Make no mistake about it — providing school transportation is a business that demands not only service, but also efficiency. And the lion's share of the expense — driver salaries and fuel — is directly related to routing.
It is hard to imagine, at least in medium-to-large operations, that planning and analysis can take place without computerizing bus routes in some form or fashion. How can we demonstrate efficiency if we can't quantify it?
Street names, intersections, geographical locations, student names, addresses, school and grade along with bus stop locations and driving instructions: Once we accept that some electronic form of these transportation data is essential, then it's time to think out of the box and realize the multitude of uses for those data.
In a related article in the August 2011 issue, we discussed the importance of documenting route hazards, including information in the computer routing database that helps drivers be aware of potential dangers each time the bus is routed across a given road segment. Such documentation could have prevented the multiple-fatality Fox River Grove bus-train crash in 1995. It is essential that drivers be provided with the critical safety information needed to protect their student passengers.
Here, we will look at some other uses of the basic data needed to plan and manage school buses, ranging from data analysis to relatively new applications.
Key performance, service indicators
The Council of the Great City Schools published a self-initiated report titled "Managing for Results in America's Great City Schools 2009" (available at www.cgcs.org/publications/Managing_for_Results_1009.pdf). In this report, the council identified key performance indicators (KPIs) relevant to school transportation, recognizing that there is value in measuring performance over time and comparing performance with other school districts. Implicit in this recognition is the need for the school district to have the ability to generate the KPIs.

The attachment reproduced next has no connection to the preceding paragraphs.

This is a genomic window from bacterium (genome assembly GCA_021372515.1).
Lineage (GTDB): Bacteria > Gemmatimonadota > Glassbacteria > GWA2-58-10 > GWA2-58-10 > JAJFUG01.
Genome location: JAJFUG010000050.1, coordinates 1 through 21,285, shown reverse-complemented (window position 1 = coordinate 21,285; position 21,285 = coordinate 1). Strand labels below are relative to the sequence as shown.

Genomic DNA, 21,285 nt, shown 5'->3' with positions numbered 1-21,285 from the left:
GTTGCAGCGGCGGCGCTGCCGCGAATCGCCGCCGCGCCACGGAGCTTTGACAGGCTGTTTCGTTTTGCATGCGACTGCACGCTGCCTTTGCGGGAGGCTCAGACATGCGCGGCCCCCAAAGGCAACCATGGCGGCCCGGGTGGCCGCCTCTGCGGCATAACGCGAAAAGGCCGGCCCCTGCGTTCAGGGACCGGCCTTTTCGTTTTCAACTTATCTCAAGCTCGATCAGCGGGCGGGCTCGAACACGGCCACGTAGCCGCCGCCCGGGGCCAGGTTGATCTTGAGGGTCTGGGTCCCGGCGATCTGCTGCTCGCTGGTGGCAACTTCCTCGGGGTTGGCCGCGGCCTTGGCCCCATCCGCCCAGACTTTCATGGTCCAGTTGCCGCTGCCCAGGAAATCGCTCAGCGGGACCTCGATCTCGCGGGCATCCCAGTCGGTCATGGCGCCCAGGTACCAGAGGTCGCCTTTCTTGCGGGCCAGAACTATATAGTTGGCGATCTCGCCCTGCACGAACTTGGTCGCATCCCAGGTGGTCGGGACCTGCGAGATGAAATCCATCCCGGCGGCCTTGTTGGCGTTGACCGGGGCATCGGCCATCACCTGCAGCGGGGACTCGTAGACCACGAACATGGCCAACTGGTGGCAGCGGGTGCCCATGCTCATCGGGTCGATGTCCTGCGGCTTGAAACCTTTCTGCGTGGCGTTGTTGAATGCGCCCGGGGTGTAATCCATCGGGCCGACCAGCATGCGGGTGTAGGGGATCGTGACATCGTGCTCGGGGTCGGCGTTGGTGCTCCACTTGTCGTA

When Charlotte-Mecklenburg (N.C.) Schools, for instance, embarked on a project of consolidating bus stops to improve efficiency for 2009-10, a natural question was, "How much farther were students being asked to walk?" The answer, extracted from their computer routing system, was that the average home-to-stop distance increased by only .06 miles, while reducing buses operated by 87 and cutting stops by 10,000 — all without losing riders as a result of the change.
Because the district has tracked these data for years, doing a comparison following the implementation of a new policy was very straightforward. In fact, being able to project the impact of new policy decisions was a key factor in securing school board approval.
The North Carolina Department of Public Instruction has been publishing transportation service indicators for five years now. The publication — available at www.ncbussafety.org — allows school districts to gauge their own service from one year to the next and to compare with other districts in a given year. Average and longest school bus riding times, bus utilization and student distance from home to stop are among the data that are tracked.
The picture painted by these comparative data helps school superintendents, board members and transportation directors — not to mention the general public — truly understand the result of transportation plans and the policy decisions that drive those plans.
Lee Lindsay, transportation director for Lee County (Ala.) Schools, gave a related presentation to delegates at the 2011 Southeastern States Pupil Transportation Conference in Oklahoma City in June.